Milgard sells their windows through large builders who are looking to develop commercial and residential properties. They also sell through contractors who have access to their product lineup. However, the main way in which the company sells is through a dealer network that stretches across all of the United States. So for instance, in Los Angeles, local window companies might sell Milgard vinyl windows, Marvin fiberglass windows, and specialty windows&doors from a high-end company like LaCantina. Selling using this dealer network is a pretty standard approach and allows the company to have wide exposure without having to have a physical presence in the city or geographic area.
Simonton Windows prices are very similar to the cost range I quoted for Milgard. Because the company sells so many windows and doors, it’s difficult to put one single price tag on them in general. However, if I am forced to price them out, I would say that Simonton vinyl windows will run 4 to 7 on a scale of 1 to 10 for all vinyl windows cost. Patio doors probably run in that same range - from 4 to 7 on a scale from 1 to 10. In general, I feel like Simonton's premium vinyl windows are in that upper mid range. Given the right price point, I would certainly consider this option for many US homeowners.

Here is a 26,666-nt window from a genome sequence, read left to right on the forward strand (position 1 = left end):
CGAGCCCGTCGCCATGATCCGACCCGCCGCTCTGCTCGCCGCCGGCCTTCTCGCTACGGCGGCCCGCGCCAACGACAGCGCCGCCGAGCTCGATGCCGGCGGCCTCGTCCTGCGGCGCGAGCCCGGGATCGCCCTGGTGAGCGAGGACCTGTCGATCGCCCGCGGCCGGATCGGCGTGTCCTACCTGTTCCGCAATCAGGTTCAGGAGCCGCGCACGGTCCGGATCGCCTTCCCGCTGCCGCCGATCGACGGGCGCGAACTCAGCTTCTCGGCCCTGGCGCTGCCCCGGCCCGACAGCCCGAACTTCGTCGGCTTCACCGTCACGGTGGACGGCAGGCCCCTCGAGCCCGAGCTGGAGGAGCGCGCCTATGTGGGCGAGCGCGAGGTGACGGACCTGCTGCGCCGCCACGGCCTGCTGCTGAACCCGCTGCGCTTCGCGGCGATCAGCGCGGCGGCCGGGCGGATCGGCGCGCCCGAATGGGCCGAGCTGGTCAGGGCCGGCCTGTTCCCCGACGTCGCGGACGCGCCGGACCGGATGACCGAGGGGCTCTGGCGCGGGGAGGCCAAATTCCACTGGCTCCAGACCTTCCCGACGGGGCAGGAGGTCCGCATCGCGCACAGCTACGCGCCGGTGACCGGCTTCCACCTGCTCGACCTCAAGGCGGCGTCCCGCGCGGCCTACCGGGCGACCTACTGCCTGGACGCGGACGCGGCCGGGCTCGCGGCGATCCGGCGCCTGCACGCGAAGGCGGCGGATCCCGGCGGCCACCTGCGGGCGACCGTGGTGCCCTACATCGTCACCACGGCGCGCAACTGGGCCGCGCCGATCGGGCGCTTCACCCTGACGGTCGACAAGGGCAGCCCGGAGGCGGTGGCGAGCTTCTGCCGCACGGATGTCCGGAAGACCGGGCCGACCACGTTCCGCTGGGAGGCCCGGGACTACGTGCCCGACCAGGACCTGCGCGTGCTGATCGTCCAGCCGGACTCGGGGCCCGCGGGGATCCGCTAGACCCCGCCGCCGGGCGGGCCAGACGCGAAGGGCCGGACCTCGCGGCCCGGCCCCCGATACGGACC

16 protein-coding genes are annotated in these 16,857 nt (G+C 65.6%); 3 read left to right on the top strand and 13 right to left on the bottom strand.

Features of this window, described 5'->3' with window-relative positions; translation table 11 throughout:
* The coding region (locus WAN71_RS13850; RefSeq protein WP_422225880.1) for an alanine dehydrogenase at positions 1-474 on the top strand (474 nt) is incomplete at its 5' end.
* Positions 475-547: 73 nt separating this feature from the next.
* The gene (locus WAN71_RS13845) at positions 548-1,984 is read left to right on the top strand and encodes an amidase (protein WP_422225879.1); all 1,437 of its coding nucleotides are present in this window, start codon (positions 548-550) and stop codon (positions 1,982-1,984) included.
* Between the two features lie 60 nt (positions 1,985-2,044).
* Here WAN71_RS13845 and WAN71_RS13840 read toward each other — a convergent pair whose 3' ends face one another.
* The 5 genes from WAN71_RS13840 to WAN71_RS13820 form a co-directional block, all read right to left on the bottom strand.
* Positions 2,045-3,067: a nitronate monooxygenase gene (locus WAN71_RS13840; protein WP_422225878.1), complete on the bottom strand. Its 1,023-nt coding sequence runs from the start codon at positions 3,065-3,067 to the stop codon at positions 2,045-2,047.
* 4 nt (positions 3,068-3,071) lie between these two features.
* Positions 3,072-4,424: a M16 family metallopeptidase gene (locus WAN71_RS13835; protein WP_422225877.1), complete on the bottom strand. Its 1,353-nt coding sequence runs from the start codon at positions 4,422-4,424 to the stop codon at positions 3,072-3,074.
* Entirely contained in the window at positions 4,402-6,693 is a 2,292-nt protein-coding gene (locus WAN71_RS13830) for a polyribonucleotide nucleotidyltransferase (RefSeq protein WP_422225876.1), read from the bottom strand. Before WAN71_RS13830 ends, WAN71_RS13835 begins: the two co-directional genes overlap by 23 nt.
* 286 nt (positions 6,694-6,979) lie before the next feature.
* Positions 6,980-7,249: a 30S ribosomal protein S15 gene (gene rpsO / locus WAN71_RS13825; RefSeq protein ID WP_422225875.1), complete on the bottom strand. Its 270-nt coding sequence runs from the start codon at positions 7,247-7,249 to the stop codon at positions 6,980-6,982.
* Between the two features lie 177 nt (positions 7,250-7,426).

Milgard windows prices are, I would say, in the very middle of the vinyl and fiberglass price spectrum. The Tuscany is the epitome of the mid range vinyl window on the West Coast in my opinion. I suppose the same could be said for the Trinsic series. The Styleline will typically run about 20% less than a similarly sized Tuscany series. The Ultra fiberglass series is also right in the middle of what consumers can expect to pay for fiberglass windows. I would say that the Tuscany, Trinsic, and Ultra at fair price point and coupled with quality installation, will serve many homeowners well. They are not going to be world beaters by any means, but the windows do a good job for the average American household.